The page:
Wud U? will enable you to present sensitive issues to your group of young people. You will be able to discuss the decisions that they would make if they were in the same situation as the characters within the stories. This app also offers advice about their decisions.

Through the Wud U? app you can:

Demonstrate how young people can make safe decisions.

Provide your group with more information about sexual exploitation, from a trusted source.

Help us raise awareness of sexual exploitation by sharing the Wud U? app.

http://www.barnardos.org.uk/what_we_do/our_work/sexual_exploitation/wud-u.htm

 

New gold member to the National Working Group (NWG) nwg logo

We are pleased to inform you that we have now activated our Gold account with the National Working Group (http://www.nwgnetwork.org/) who are a Charitable organisation, who disseminate information to professionals working on the issue of child sexual exploitation (CSE) and trafficking within the UK.

This means as a BBSCB member you and your staff (through an application process) will have access to the many resources available.

So to access the resources please contact Cheryl Stevens, NWG Network Coordinator email: network@nwgnetwork.org and mention that you are working in Bedford.

Staff at all Local Authority Bedford Borough schools can be added to the account and have full access to Cody’s Choices and Deans Choices and the other 800+ resources.

Having clarified with NWG all Academies, Free and Private Schools will need to join NWG in their own right. 

 

National Resource

The NWG Network and The Children’s Society have developed a campaign pack supporting local safeguarding children boards to work with retail, transport, leisure and hospitality businesses to protect children in their communities from child sexual exploitation.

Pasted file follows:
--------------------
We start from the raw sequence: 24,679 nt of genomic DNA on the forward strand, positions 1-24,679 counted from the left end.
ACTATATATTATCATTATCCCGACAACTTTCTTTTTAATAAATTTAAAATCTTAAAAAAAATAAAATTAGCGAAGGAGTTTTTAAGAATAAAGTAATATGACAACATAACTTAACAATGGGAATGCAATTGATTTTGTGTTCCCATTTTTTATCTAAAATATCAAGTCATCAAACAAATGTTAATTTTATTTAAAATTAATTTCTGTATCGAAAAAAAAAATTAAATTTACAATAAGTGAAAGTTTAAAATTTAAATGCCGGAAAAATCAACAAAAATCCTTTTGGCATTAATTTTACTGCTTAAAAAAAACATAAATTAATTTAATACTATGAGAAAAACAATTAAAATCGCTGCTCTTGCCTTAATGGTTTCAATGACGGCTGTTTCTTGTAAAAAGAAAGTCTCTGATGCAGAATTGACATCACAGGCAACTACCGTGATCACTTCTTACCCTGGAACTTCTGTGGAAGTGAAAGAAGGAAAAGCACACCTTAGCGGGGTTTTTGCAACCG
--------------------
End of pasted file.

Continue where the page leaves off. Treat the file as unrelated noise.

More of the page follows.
Click here for this campaign packack includes posters, leaflets and training materials for staff. It will help employees to look out for signs of exploitation, grooming and trafficking and provide information on what to do if they are concerned about a child. It will also assist employers to carry out risks assessments and vetting of staff.

 

Resource Pack for Councils- Local Government Association

 

National Reports

 Children's commissioner logo

A report from the Office of the Children's Commissioner's Inquiry into Child Sexual Exploitation in gangs and groups.  For the report click here.

Barnardos logo Barnardo's Puppet on a string report.

NSPCC logo NSPCC Sexual Exploitation tools on YouTube

The NSPCC has produced three short animations, available on YouTube, which each deal with the subject of sexual exploitation in a different way. The animations attempt to clarify the complex issues involved and offer starting points for discussion with young people who might be experiencing similar problems. The animations can be found here: 'My story is real','When someone cares', 'Jay'

Sexual Abuse of children and young people through exploitation.

News

Disrespect NoBody campaign

The second phase of the Home Office Disrespect Nobody campaign will run from 2 February until the end of March 2017.

The aim of the Disrespect NoBody campaign is to prevent young people, both boys and girls aged 12 to 18 years old from becoming perpetrators and victims of abusive relationships.

For 2017 the focus of the campaign will be consent and sexting, which are both issues where many young people need more education and information. The campaign advertising directs young people to the website www.disrespectnobody.co.uk where they can get further information and signposts them to organisations who can provide support.

Please click on the link below to download the partner brief and campaign materials.
https://s3-eu-west-1.amazonaws.com/assets.
smartcdn.co.uk/docs/Campaign_materials_for_
Disrespect_NoBody_2017.pdf.pdf

Click here to go to their website